FWIW, droppers from any brand are not necessarily very unreliable (a few dogs I’ll leave unnamed aside). I think the general public just hasn’t cottoned onto the maintenance required for them. Keep a good amount of quality suspension grease up to them (whenever you would lube your chain - once monthly, any time after a wet ride). Remove the post from the bike after a wet/muddy ride, this prevents condensation build up within the seat post from water trapped inside the frame (particularly important with carbon frames to prevent galvanic corrosion). Being the factory service centre for KS, we get a lot of posts coming back through the warehouse, you would be amazed to see the mud/water build up in the bottom of some posts.

Hydraulic posts offer the best usability and weight, but at the end of the day they still operate on a hydraulic system. And unlike your fork which will keep going without ruining your day when it doesn’t work exactly as it should (which is still pretty often considering suspension parts have been around for 20+ years) the seat post cop a pretty unfair wrap for their unreliability.

FWIW again, I wouldn’t get that post from Merlin. Buying a 1st gen Reverb from an overseas online store is a recipe for pain further down the track. Either stump up for a 2nd gen, or buy local with warranty.

Blatant plug, but we’re a site sponsor… So eh: You can get into an entry level KS E-ten remote for <$250 from your LBS, or a top of the line LEV/LEV integra for <$499. Top quality posts, cheaper than just about anywhere else in the world, comes with 2 year almost no questions asked warranty, and keeps money in Australian businesses (Y).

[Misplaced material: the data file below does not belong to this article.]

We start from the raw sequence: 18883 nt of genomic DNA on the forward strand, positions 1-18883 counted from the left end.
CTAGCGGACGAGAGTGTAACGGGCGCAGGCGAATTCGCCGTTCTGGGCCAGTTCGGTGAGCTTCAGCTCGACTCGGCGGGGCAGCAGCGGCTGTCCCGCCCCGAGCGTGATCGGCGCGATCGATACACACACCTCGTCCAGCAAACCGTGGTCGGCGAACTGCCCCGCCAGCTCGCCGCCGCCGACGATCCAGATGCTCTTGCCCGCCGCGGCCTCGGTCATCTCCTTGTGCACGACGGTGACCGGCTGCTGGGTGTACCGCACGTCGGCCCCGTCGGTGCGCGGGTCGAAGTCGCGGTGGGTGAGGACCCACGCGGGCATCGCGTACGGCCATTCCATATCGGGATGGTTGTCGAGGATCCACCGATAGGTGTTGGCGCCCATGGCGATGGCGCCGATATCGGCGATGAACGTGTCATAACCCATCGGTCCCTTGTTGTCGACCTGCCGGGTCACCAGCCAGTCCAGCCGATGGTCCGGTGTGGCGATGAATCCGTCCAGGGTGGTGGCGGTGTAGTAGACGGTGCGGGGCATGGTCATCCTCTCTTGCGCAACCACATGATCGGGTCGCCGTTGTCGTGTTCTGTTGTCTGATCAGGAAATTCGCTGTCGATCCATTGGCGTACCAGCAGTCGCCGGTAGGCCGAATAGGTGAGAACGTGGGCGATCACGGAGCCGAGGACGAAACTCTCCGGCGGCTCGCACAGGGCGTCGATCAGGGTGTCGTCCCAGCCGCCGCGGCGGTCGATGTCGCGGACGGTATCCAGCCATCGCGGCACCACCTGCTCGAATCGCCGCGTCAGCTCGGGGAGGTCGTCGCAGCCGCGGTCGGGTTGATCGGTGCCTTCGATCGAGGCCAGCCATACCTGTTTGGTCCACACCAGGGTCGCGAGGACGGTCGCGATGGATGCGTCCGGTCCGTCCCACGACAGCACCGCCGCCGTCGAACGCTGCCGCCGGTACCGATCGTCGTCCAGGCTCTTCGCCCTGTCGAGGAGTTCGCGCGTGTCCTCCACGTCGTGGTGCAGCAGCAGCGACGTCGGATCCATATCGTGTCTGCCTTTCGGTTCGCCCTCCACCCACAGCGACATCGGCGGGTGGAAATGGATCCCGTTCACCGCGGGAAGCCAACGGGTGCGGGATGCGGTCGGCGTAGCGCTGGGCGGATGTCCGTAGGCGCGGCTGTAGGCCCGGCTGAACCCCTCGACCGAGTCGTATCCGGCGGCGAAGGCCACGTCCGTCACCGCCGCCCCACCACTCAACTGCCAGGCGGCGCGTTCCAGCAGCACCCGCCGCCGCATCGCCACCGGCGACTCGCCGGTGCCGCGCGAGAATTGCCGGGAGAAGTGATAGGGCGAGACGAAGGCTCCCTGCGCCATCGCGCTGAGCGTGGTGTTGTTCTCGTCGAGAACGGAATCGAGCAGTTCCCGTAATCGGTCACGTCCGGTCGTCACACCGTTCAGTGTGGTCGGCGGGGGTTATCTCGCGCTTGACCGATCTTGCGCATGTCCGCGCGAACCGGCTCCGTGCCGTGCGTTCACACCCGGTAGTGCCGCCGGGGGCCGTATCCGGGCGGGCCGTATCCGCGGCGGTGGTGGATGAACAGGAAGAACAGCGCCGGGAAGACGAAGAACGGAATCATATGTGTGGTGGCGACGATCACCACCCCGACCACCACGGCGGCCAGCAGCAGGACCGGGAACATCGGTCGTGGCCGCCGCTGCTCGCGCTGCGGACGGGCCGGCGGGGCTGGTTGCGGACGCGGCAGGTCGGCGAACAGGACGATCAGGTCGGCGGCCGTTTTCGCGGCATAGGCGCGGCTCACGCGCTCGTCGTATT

I have a specialized command post and it’s ace. Once you figure out the basics, maintenance isn’t really an issue. MIne’s the externally routed cable operated variety, so the simplest of the lot, but once you work air pressure & cable tension, all that’s left id keep the activating lever under the seat clear of shit, and lubing the seals/getting rid of dirt.

if you really only have “one bike to do them all” then a dropper is a necessity I reckon,

My workmate is all about this -reckons its the answer to clearing barriers no probs.

Plus, its ace for pulling up to the lights.

Had a giant dropper on an xtc through our workshop, it was not a serviceable item said the giant shop I spoke to, reckon that’s a pretty major fail, have they changed that up lately?

I’ve had a reverb for 4 years now. Its had one full rebuild from the RS distributor here in that time (not cheap) but has otherwise been very reliable. I much prefer the finesse of the hydro droppers from the cable-actuated ones I’ve tried: Spesh and Giant. Though I hear good things about the KS Lev and Thomson droppers.

As for whether or not they are good. Well I have one on my 6" trail bike and I love it. I don’t have one my SS 29er, though I kinda wish I did. You can still ride most of the tech stuff without but it really slows you down in steep sections and you just can’t hit jumps the same as a bike with a dropper.

TL;DR droppers are good. Buy a reverb or KS Lev

If you do get a reverb and you’re running 1x, make sure to by a “RH” lever and run it under the bar on the left. Much better lever position.

I’ve had a reverb stealth for just under 2 yrs and it went back once in the first six months. Since then no problems. It’s now due for a full service as it’s become a bit ‘spongy’ and the basic service kit and the required tools come to around $100 delivered.

Fucken ell, mountain bikes are complicated ey.

Hey scott, the giant post isn’t serviceable as such, but the gas cartridge is replaceable.

Singlespeed steel framed, rigid forked is my go to mtb. It doesn’t have to be complicated.

^^^ truth.